what are the advantages and disadvantages of IPTW (Inverse Probability of Treatment Weighting) comparing to PSM (propensity score matching) in dealing with confounding variables?


2 Answers 2


Despite some similarities, propensity score matching (PSM) and inverse probability of treatment weighting (IPTW) behave differently, mainly because matching selects some cases/controls and discards others, while IPTW includes all study units.

The scholarly literature suggests indeed that PSM and IPTW have similar accuracy in many cases, but in some specific scenarios PSM behaves better. However, in my experience when there are discrepancies between these methods, eventually the data collection approach and the study itself ends up being less credible and externally valid.

In any case, you can peruse the following works on the subject (it is only a quick selection):





The choice between propensity score matching and weighting seems to be a widely debated topic among statistical sholars. Some thoughts, after having read through many papers of infuriated statisticians:

Propensity score matching


  • Often used, thus familiar to non-statisticians
  • Simple and intuitive subject to subject comparison by reducing the multidimensional covariate space to one dimension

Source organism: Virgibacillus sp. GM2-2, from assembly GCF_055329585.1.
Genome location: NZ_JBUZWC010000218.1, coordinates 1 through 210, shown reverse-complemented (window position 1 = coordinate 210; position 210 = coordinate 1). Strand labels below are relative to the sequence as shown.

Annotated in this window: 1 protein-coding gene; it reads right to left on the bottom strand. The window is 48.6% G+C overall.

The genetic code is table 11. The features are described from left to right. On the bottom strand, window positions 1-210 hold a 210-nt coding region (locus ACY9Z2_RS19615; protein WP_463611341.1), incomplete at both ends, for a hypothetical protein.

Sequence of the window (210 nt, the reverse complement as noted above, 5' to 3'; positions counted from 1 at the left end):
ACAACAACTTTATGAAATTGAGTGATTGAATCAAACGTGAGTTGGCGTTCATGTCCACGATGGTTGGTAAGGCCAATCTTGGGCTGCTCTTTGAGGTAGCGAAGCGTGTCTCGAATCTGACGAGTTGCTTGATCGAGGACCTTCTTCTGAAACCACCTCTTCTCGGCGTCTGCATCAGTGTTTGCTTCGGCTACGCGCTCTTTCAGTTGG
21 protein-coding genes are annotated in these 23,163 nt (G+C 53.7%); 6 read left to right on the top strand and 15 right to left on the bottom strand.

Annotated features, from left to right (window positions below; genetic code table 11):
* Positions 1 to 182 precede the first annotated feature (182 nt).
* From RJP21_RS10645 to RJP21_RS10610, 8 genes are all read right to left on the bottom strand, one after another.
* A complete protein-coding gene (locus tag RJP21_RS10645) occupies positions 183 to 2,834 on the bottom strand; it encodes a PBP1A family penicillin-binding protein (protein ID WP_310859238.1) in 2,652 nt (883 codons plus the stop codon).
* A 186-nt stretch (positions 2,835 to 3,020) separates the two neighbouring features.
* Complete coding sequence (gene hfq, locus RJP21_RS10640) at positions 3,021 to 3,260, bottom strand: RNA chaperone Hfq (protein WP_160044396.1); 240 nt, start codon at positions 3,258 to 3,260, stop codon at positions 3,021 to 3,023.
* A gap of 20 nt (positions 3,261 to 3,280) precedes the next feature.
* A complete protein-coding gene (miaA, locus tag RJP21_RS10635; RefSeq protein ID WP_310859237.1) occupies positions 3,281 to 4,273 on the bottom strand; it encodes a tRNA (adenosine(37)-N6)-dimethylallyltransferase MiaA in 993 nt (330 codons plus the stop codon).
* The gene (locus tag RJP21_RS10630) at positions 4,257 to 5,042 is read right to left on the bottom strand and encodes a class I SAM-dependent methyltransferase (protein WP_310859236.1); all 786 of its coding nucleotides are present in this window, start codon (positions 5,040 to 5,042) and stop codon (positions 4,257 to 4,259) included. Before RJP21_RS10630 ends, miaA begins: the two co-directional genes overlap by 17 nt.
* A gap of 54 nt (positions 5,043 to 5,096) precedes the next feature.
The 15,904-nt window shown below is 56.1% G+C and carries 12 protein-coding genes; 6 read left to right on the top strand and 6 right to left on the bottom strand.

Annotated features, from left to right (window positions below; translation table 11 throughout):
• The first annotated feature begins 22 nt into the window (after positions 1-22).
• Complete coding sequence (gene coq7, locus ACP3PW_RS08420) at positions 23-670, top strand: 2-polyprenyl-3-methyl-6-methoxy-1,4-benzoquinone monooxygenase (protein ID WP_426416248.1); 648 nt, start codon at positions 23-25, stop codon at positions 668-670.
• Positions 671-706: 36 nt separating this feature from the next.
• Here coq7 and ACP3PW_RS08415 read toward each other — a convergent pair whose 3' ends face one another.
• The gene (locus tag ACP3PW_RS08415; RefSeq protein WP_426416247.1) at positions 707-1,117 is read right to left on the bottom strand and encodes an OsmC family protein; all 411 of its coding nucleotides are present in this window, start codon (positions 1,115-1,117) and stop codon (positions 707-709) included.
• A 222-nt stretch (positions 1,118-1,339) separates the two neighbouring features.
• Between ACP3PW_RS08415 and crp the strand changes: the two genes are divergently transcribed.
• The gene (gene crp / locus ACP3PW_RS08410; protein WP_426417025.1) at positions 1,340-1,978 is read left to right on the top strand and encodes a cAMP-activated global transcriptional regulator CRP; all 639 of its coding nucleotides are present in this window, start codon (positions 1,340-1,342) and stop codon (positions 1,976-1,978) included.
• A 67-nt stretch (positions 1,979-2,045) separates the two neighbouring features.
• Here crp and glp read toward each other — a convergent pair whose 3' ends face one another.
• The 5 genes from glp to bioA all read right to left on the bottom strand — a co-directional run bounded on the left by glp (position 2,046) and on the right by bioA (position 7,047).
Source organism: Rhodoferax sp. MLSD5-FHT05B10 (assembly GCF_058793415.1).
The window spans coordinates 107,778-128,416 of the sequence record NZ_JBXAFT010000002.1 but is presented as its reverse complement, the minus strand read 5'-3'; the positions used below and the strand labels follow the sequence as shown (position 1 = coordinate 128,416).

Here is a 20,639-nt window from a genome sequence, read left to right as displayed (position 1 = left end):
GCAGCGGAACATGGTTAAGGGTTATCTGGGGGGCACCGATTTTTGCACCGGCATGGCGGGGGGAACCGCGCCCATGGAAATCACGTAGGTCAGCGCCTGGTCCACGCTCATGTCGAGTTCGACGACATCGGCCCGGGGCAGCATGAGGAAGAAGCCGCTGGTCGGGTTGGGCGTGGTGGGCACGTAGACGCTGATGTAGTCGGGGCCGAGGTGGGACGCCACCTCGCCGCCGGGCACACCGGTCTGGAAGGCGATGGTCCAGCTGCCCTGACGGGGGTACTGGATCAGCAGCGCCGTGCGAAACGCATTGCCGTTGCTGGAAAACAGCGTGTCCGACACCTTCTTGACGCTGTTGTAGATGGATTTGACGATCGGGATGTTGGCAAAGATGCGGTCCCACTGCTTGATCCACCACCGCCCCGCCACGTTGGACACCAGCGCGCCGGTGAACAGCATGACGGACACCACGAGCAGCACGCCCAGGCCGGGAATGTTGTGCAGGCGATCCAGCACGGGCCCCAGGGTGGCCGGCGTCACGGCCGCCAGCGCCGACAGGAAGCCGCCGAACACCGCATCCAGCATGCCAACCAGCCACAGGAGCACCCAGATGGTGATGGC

• The imperfect balance of covariates is often ignored (two individuals with the same propensity score are considered equal while they may have a strongly different set of covariates)
  • A measure of proximity between propensity scores may be arbitrary
  • Some subjects have to be excluded because no match can be found and the analysis is therefore restricted to a sub-population that is not explicitly described.

For a more detailed analysis by the main critics of this method: [1], [2].

Propensity score weighting / Inverse probability weighting


  • Explicit global population (if no clipping is used)
  • Can be easily combined with more advanced methods (see below)


  • Extreme weights at the tails of the propensity score distribution increase the variance and decrease the balance between covariates

Finally, both methods are subject to significant biases when the propensity score model is misspecified.

Therefore, the use of doubly-robust estimators, a combination of propensity score adjustement and covariable outcome estimation, seems to be becoming standard practice [3]. This combination aims to reduce the risk of bias due to suboptimal specification of the models used to estimate the propensity score or outcome regression. The possible cost of this method to reduce bias is an increase in variance.


  1. King, G., & Nielsen, R. (2019). Why Propensity Scores Should Not Be Used for Matching. Political Analysis, 27(4), 435-454. doi:10.1017/pan.2019.11
  2. Pearl, J. (2000). Causality: Models, Reasoning, and Inference. New York: Cambridge University Press. ISBN 978-0-521-77362-1.
  3. Causal Inference: What If. Miguel A. Hernán, James M. Robins. 2020.

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